ASD’s Burgess slams mandarins
Mike Burgess: Department heads are not managing risk effectively
The new boss of the Australian Signals Directorate has come down hard on Federal agency chiefs who don’t put strong cyber risk management strategies in place.
ASD director Mike Burgess told a Senate committee that it wasn’t a cyber skill shortage holding back management of cyber risk in government departments
“Skilled people is not the critical issue here,” Mr Burgess told the committee.
“It’s the skill of the chief executive and his or her management team in identifying and managing this risk effectively and the skill at the executive level that can actually help work through that to ensure themselves the right things were being done.”
“That for me is where the real issue is.” Mr Burgess said this was a worldwide problem affecting business and government.
Mr Burgess was responding to questions from the Senate’s Finance and Public Administration References Committee inquiry into digital delivery of government services, which has already put itself into extra time. It was to report by December 4 but now has until May 14 to report and has extended submission taking and hearings.
The dressing down of mandarins errant in their cyber security risk strategies came after committee chair Senator Jenny McAllister asked Mr Burgess whether there was oversight of the adequacy of risk management across the Federal government.
Mr Burgess said the only mechanism he was aware of was the Australian National Audit Office. Senator McAllister then asked whether security was being designed into government systems in a uniform manner.
“I have no evidence to suggest that is happening uniformly across government at the moment,” Mr Burgess said.
He said that too often the responsibility for digital security was left to IT staff, or the IT service provider.
“That not the case,” he said. “This is clearly a matter that heads of government departments need to engage with, and in my experience both in the private sector and government those that do (engage with risk management) actually do identify and manage the risk effectively. But they still need help.”
“The best thing that can happen is that the chief executive of the department actually engages with this risk, and understands what’s important to their particular department or business so they can truly know what services they have that must be online and what threats face them, what risks they carry, and what information they have,” he said.
Good leaders could educate themselves enough to carry out cyber risk management properly and there did not need to be a new management layer installed to handle the problem, he said.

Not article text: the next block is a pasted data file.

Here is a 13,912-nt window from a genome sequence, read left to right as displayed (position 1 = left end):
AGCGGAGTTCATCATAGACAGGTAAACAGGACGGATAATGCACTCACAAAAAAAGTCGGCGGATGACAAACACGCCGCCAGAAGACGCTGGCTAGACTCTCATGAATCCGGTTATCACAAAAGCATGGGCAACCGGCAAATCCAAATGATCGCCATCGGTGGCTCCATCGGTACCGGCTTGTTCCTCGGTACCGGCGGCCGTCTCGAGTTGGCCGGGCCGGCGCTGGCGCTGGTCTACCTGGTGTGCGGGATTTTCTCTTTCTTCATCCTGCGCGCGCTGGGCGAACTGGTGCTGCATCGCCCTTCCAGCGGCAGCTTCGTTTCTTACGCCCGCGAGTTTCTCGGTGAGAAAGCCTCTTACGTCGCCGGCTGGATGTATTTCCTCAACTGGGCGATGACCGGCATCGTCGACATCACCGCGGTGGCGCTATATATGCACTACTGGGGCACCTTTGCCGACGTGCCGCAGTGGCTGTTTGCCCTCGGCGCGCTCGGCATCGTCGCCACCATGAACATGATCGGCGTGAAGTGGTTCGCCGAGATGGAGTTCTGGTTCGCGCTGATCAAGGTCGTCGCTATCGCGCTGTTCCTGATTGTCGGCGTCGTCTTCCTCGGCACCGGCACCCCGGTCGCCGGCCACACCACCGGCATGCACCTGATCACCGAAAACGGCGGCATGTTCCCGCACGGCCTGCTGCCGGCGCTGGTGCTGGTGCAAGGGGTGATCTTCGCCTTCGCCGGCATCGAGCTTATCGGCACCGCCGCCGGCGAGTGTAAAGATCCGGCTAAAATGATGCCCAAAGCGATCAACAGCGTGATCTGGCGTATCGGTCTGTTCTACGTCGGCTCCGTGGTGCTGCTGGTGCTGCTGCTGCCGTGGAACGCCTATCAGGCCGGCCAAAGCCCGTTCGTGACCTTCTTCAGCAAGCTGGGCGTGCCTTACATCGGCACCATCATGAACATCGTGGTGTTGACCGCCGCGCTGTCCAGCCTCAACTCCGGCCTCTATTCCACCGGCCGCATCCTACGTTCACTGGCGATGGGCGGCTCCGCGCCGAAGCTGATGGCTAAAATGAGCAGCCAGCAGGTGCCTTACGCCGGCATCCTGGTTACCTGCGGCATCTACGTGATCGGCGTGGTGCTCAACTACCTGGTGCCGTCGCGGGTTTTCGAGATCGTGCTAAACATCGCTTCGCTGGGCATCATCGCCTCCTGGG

Mr Burgess was Telstra’s chief information security officer before landing the top gig at ASD in December last year.
Mr Burgess came into the job with broad experience of ASD matters having between deputy director of what was then called the Defence Signals Directorate before going to Telstra in early 2013. DSD was renamed ASD in May 2013.
ASD has made a submission to the inquiry.
Earlier in his time before the committee, Mr Burgess described the ASD which goes by the motto ‘reveal their secrets, protect our own’s role as both ‘poacher and gamekeeper.’
“We were born after the Second World War … to do the good things to intercept military communications. At the same time other people could do that to Australia so we should protect our communications.’
As digital communications have grown, so has ASD’s role changed from just radio and fixed line signal intercepts to being full blown, 21st century cyber player.
“Out of that you have an organisation that has both an intelligence and a security capability,” Mr Burgess told the committee.
“If we are really good at doing foreign signals intelligence which includes hacking of computers and the collection of foreign intelligence we should use those skill sets to make sure the Australians we serve can’t suffer the same problems,” he said.
The nation’s chief cyber advisor Alastair MacGibbon also appeared before the committee having made a submission through the Office of the Cyber Security Special Adviser.
Mr MacGibbon told the committee his office had previously sat inside Prime Minister and Cabinet but now sat partly inside the ASD and partly in Home Affairs.
“The role has been changed but the advice remains the same,” said Mr MacGibbon who has now become a deputy director general of ASD. In that capacity he is head of the Australian Cyber Security Centre which is operational cyber security arm of the government.
On the Home Affairs side, Mr MacGibbon said he was more involved in cyber security policy and coordination across government.